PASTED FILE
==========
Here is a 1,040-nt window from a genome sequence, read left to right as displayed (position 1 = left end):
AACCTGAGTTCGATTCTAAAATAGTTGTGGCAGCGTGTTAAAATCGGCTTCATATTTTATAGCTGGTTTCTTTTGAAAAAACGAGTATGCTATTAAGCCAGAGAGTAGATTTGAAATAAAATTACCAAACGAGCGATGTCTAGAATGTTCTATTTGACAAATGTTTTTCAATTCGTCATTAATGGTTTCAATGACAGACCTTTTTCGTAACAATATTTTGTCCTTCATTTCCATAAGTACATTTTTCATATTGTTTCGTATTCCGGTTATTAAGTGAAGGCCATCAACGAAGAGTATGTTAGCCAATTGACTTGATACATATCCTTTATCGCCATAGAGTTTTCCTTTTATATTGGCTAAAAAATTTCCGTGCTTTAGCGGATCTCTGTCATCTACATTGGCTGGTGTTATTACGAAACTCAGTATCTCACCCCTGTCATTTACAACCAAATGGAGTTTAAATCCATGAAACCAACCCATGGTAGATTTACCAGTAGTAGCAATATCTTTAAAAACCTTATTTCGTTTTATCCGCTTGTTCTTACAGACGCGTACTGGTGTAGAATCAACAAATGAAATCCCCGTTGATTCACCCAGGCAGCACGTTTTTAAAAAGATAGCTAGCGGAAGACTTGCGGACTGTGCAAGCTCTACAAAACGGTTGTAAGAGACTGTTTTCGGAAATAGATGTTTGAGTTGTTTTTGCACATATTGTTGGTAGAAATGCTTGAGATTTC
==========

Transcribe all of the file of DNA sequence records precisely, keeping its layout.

Here is a 1,040-nt window from a genome sequence, read left to right as displayed (position 1 = left end):
AACCTGAGTTCGATTCTAAAATAGTTGTGGCAGCGTGTTAAAATCGGCTTCATATTTTATAGCTGGTTTCTTTTGAAAAAACGAGTATGCTATTAAGCCAGAGAGTAGATTTGAAATAAAATTACCAAACGAGCGATGTCTAGAATGTTCTATTTGACAAATGTTTTTCAATTCGTCATTAATGGTTTCAATGACAGACCTTTTTCGTAACAATATTTTGTCCTTCATTTCCATAAGTACATTTTTCATATTGTTTCGTATTCCGGTTATTAAGTGAAGGCCATCAACGAAGAGTATGTTAGCCAATTGACTTGATACATATCCTTTATCGCCATAGAGTTTTCCTTTTATATTGGCTAAAAAATTTCCGTGCTTTAGCGGATCTCTGTCATCTACATTGGCTGGTGTTATTACGAAACTCAGTATCTCACCCCTGTCATTTACAACCAAATGGAGTTTAAATCCATGAAACCAACCCATGGTAGATTTACCAGTAGTAGCAATATCTTTAAAAACCTTATTTCGTTTTATCCGCTTGTTCTTACAGACGCGTACTGGTGTAGAATCAACAAATGAAATCCCCGTTGATTCACCCAGGCAGCACGTTTTTAAAAAGATAGCTAGCGGAAGACTTGCGGACTGTGCAAGCTCTACAAAACGGTTGTAAGAGACTGTTTTCGGAAATAGATGTTTGAGTTGTTTTTGCACATATTGTTGGTAGAAATGCTTGAGATTTC